On November 18, 1951, in Salt Lake City, Utah, 47-year-old pilot Joe Wardle was flying his Piper Cub when the plane’s engine iced up and conked out.

He searched for a flat area to land and spotted a nearby highway that he could use as a runway. Without any engine power, Joe glided the plane safely down and made what he felt was a nearly perfect landing. He kept waiting for the plane to roll to a stop, but instead it kept going and going at a steady speed.

It took Joe a minute or two to figure out what was going on. When he finally peered around the nose of the plane, it became obvious. He had landed on the roof of a car driven by Ray Perry of Riverton, Utah. Somehow, the landing gear had hooked right on to the trunk of Perry’s car.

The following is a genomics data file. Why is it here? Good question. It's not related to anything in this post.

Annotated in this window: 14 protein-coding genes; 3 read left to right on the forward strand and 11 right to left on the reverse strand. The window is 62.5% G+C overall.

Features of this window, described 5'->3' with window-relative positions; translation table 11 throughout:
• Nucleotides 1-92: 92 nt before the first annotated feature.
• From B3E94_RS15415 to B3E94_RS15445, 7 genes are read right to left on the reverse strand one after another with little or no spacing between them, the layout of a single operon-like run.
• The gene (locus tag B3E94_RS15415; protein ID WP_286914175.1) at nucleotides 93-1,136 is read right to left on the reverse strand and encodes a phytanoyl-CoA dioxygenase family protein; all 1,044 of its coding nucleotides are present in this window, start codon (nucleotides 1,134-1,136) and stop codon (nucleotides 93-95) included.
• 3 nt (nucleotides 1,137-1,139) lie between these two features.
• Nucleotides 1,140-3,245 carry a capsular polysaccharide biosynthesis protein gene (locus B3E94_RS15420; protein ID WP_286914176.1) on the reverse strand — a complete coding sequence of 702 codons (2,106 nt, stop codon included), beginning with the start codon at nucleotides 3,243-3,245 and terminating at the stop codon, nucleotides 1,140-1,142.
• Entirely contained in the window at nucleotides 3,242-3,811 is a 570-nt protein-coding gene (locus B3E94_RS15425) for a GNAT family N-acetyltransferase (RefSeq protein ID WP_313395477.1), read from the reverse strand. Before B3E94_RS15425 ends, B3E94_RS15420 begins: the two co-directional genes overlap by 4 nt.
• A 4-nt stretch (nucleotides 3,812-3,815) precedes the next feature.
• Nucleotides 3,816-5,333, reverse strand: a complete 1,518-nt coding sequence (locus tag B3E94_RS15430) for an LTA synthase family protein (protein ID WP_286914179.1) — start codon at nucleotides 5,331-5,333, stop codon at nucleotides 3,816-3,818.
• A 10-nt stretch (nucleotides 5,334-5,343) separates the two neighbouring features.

When Perry realized what had happened, he immediately slowed down and stopped his car.

Both men got out of their vehicles and were glad to see that neither was injured. Their next move was to lift the airplane off of the top of the car.

The automobile was barely damaged: it had just two little nicks on the trunk. As for the plane, it had a broken propeller and its landing gear was cracked.

My guess is that Wardle also opted to get that engine repaired…

Perhaps Joe Wardle's landing problems would have been solved if he had purchased one of these Aerocars.
Perhaps Joe Wardle’s landing problems would have been solved if he had purchased one of these Aerocars. This image appeared on page 38 of the November 1948 issue of Flying Magazine.